I’ve always wanted to put together a comprehensive primer on how to make a roguelike, something that could hopefully be inspiring while including both general and specific advice. This year’s Roguelike Celebration seemed like the perfect opportunity to force myself to do that after having put it off for so long, so I gave a 30-minute talk on the subject. I’ve got a fair bit of experience to draw from, having exclusively worked with the genre for the past seven years (Cogmind, Cogmind 7DRL, POLYBOT-7, REXPaint, [email protected]), made it my full-time job for the past five, and over these years also helped build r/RoguelikeDev into the largest community of roguelike developers on the net. The “How to Make a Roguelike” talk is available in video form below, but this article serves as a text version of that same talk for those who’d prefer a readable format, or to just take a closer look at the many (93!) images ;) A couple years ago at the first Roguelike … [Read more...] about How to Make a Roguelike
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“I don’t recommend quitting your day job to anyone these days,” says Jordi de Paco with a heavy sigh. De Paco is no newcomer to the erratic world of independent game development, having worked on dozens of prototypes and multiple commercial releases over the years. But while his career has had ups and downs, he sees 2018 as the most challenging year yet for small teams. “Everyone can make games, but be realistic. ... It used to be that you could do something that nobody had ever seen before, or you could do something familiar really well. Now, it has to be innovative and have incredible quality.” De Paco says that his studio Deconstructeam managed to make a profit just off the pre-orders for its first game, Gods Will Be Watching, back in 2014. For its latest game, a 2018 cyberpunk adventure called The Red Strings Club — which received floods of enthusiastic tweets and positive reviews — sales have only started to slip into profit now, many … [Read more...] about There are too many video games. What now?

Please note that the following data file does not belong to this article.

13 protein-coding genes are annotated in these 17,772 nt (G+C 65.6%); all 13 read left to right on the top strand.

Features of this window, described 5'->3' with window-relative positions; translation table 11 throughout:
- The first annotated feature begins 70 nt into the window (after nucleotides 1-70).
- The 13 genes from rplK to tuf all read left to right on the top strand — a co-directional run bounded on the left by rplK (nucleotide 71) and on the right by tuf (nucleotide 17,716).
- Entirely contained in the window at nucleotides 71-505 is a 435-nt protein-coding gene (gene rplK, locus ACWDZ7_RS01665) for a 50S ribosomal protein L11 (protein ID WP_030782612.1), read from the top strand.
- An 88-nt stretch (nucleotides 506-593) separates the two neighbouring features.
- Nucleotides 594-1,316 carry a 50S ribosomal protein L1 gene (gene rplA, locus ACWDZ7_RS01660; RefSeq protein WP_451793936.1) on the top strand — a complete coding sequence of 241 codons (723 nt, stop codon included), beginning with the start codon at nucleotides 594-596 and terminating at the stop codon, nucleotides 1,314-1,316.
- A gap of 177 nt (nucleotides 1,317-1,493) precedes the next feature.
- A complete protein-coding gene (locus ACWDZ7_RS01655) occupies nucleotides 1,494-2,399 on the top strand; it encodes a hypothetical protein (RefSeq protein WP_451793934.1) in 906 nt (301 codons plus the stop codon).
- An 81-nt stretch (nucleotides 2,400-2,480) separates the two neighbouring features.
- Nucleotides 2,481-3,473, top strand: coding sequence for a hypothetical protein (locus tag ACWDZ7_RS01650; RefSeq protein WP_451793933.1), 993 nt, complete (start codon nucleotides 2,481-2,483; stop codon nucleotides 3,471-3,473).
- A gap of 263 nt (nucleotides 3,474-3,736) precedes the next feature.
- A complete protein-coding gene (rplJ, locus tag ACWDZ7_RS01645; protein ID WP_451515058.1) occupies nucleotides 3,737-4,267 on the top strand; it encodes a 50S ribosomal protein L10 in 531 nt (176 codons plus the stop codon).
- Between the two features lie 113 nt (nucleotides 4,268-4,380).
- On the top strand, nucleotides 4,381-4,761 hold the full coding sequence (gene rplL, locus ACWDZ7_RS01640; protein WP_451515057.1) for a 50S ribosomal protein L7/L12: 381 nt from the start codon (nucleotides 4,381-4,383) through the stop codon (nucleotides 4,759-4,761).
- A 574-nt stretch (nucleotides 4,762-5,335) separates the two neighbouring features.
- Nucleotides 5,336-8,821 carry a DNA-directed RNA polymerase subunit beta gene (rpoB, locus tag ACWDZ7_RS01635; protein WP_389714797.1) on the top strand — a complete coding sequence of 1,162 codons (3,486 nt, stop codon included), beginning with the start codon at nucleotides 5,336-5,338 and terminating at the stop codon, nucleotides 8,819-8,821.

It was Team Andromeda — an internal R&D team at Sega of Japan — that first revealed the potential of the Sega Saturn. Its debut game was the on-rails shooter Panzer Dragoon. Part Space Harrier, part Dune, part Nausicaä of the Valley of the Wind, Panzer Dragoon filled Sega Saturns around the globe with evocative 3D shooting action featuring a blue dragon and its rider. Over the course of three initial games — Panzer Dragoon (1995), Panzer Dragoon 2 Zwei (1996) and Panzer Dragoon Saga (1998) — Team Andromeda continued to mine this simple yet compelling premise: that of a rider and his dragon facing off against a mysterious empire. While 2002’s Panzer Dragoon Orta (developed by ex-Team Andromeda members who later joined another studio, Smilebit) kept the series going later, it was the role-playing game Panzer Dragoon Saga that ended up becoming the standout. Taken at face value, Panzer Dragoon and its much-improved successor, Panzer Dragoon 2 Zwei, … [Read more...] about Panzer Dragoon Saga: An oral history
One of Ubisoft's big reveals at E3 this summer was the pirate naval warfare game Skull & Bones. We played it at E3 and came away generally impressed. And on a recent trip to developer Ubisoft Singapore's studio we had the opportunity to speak with creative director Justin Farren, who worked on Gears of War and Madden before joining Ubisoft. He also produced Assassin's Creed Unity, Black Flag, and Syndicate in Singapore. Our conversation covers a number of topics, including why Skull & Bones is a new IP instead of an Assassin's Creed game, the possibility of a Switch version, and how the game uses the power of the Xbox One X. Farren also told us there will be loot boxes, but the game will take steps to avoid a pay-to-win scenario. Additionally, we asked about the mysterious single-player mode, and Farren confirmed the game will offer ... something for fans in this department, though it's still unclear how this may work. Our interview, condensed and edited for clarity, follows … [Read more...] about Skull And Bones Dev Talks Single-Player, Loot Boxes, And Why It’s Not An Assassin’s Creed Game
The first time Taylor Kurosaki and Bob Rafei saw a running PlayStation, they were in a Las Vegas hotel room. It was the 1995 Consumer Electronics Show. They, along with the company they worked for, Naughty Dog, were being given a behind-closed-doors look at Sony's first foray into the game console industry. When they describe the event now, they use words like "inspiring" and "enthralled" and phrases like "blown away." They didn't know it at the time, but the members of Naughty Dog in that room — Kurosaki, Rafei and co-founders Jason Rubin and Andy Gavin — were looking at the system that would host the team's next game: Crash Bandicoot. They were seeing the console their company would eventually create the unofficial mascot for — the console they would develop Naughty Dog's first smash hit for. It was Kurosaki and Rafei's second day with the company. Naughty Dog released Crash Bandicoot for Sony's original PlayStation in September 1996. In it, the team took an old … [Read more...] about Crash Bandicoot: An oral history